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THE PSYCHOLOGY OF PERSONALITY DISORDERS
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Author Topic: Thyroid: Is there a link between BPD and thyroid disorders?  (Read 25529 times)
crazyhorse
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« on: February 17, 2007, 06:24:55 PM »

I am curious about this possible connection between BPD and thyroid problems. Thyroid problems run in by BP stbxw's family. My wife has told me that she has a thyroid problem too but she is not currently on thyroid medication because she has been tested and it is now just within normal range.

She has been on Effexor for at least the two years that I have known her. She told me that the Effexor was for her thyroid condition. I never really believed this because Effexor is more commonly prescribed for depression. I suppose if there is a link between thyroid problems and BPD, her taking the Effexor could indirectly be connected to her thyroid condition.

Still, my wife refuses to take any responsibility for her behavior or our marital problems. If only her mind was open to some of this maybe we would not be getting divorced. We have been separated now for a month. I am afraid it is too late.  

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« Reply #1 on: February 17, 2007, 07:34:51 PM »

Some of what I have read on thyroid talks about carefull monitoring the thyroid when taking certain medications.  Try doing a serch on thyroid and Effexor maybe that answer your questions.
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eve7
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« Reply #2 on: February 17, 2007, 07:39:37 PM »

I have never heard of an anti-depressant used to treat hypothyroidism. Now, understand, I'm not saying that it's not possible or that it doesn't happen. Most thyroid drugs in the market are T3s, T4s, and T3/T4 combos (which I take). As a patient, I question "normal range" because different labs have different ranges that may or may not fit the needs of the patient. Plus, there's just so much information on the thyroid out there that most GPs and some endocrinologists just do not know.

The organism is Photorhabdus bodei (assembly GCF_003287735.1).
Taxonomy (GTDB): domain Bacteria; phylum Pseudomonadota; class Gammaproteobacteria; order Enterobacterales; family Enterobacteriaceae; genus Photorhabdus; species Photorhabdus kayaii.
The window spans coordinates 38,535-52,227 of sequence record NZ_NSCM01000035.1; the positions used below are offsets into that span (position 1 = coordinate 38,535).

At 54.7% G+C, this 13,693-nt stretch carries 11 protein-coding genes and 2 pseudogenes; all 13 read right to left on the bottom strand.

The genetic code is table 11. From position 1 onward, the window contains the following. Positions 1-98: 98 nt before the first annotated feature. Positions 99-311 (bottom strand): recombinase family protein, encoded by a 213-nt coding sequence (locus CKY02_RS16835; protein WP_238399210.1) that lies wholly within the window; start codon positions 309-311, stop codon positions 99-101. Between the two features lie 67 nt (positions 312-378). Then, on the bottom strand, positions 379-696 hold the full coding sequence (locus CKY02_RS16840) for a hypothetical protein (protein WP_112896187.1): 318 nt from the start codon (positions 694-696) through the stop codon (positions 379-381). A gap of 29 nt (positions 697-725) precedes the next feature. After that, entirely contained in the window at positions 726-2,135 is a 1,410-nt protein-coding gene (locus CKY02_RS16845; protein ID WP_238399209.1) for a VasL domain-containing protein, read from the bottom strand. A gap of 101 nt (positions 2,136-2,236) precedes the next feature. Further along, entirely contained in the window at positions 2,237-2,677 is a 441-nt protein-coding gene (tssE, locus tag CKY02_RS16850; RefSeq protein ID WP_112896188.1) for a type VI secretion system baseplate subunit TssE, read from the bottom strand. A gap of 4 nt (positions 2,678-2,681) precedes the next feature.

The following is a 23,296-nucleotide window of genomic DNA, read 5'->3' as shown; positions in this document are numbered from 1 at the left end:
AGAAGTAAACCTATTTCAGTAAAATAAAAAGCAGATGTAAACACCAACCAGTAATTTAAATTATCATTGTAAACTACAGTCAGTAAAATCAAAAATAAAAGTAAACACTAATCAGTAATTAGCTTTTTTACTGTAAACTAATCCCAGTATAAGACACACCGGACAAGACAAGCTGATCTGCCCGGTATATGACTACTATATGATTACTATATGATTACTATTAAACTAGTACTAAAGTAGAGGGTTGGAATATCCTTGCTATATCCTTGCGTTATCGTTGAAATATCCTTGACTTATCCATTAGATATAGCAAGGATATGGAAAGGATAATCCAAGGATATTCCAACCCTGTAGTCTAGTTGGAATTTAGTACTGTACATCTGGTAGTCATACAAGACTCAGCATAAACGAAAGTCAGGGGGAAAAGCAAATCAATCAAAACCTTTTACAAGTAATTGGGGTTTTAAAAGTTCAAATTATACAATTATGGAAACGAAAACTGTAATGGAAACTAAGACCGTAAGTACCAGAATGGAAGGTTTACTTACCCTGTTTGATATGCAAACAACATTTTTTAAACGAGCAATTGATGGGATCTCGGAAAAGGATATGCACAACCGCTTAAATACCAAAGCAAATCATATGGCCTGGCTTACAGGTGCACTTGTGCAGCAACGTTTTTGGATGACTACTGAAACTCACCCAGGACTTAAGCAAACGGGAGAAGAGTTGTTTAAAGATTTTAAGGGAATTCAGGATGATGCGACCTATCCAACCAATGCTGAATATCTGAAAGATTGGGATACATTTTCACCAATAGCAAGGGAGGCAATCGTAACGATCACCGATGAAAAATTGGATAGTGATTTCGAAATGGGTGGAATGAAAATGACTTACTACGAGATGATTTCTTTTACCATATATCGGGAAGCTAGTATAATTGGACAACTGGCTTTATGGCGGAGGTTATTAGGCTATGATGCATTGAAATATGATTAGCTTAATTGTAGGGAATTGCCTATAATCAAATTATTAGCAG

Was your stbxwife pulled off her medication by a doctor or did she just stop taking it? If she was pulled off by a doctor, she might want to get a second opinion. So much affects the hormone production level of the thyroid such as diet, stress levels, activity, and the amount of sunlight. Also, there is a possible link between thyroid problems and bi-polar disorder. So, with that in mind, just think how much the thyroid can affect the brain when it comes to other disorders.
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« Reply #3 on: June 09, 2008, 06:30:35 PM »

My ex BPDgf/lover was hypothyroid.  My T initially waved this off as  irrelevant to her behavior, but I did some digging and found  a few citations in the clinical literature showing evidence that this endocrine disorder in women (hypothyroidism is common in women) can overlap mental dysfunction in a number of cognitive domains. Im not saying that the results suggest hypo-T is a predictor of BPD specifically, but BPD is a complex pyschiatric disease and the neurochemistry isnt fully understood.

I mention this as something I found interesting and possible important when we consider the risk factors for BPD (at least in women).
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« Reply #4 on: June 09, 2008, 07:09:27 PM »

It would be great if anyone with BPD had a full-fledged physical before they were psychologically evaluated.  But if the person is treated and is still hypothyroid, then the thyroid levels may be meaningless in terms of the BPD behavior.  Many, many, many people are low on thyroid hormones and they are not BPD. 

I have read something about this before, tomba.
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Abigail
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« Reply #5 on: June 09, 2008, 09:28:34 PM »

Our doctor has treated many individuals with BPD and he has found that a significant percentage have thyroid problems.  Another common problem is vitamin B12 deficiency.  My husband and daughter (who both have BPD) both take 1000 mg. of B12 as part of their treatment (their B12 levels were low).  I'm thinking that it might have been as many as one-third of those with BPD had thyroid problems as well, but I am not positive on that number.

My daugher had an overactive thyroid but my husband doesn't have any thyroid problems.  And as Joanna pointed out, many people have thyroid problems and are not BPD. 
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ozzy
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« Reply #6 on: August 14, 2008, 11:12:03 AM »

Quote from "Sometimes I Act Crazy"



"It is also conceivable, of course, that congenital malformation produces the development disconnection, producing a subtly handicapped child whose comprimised coping skills frustrate caregivers"

My four month old son was diagnosed with hypothyroidism. Some reading on the subject suggests heredity as a possible factor.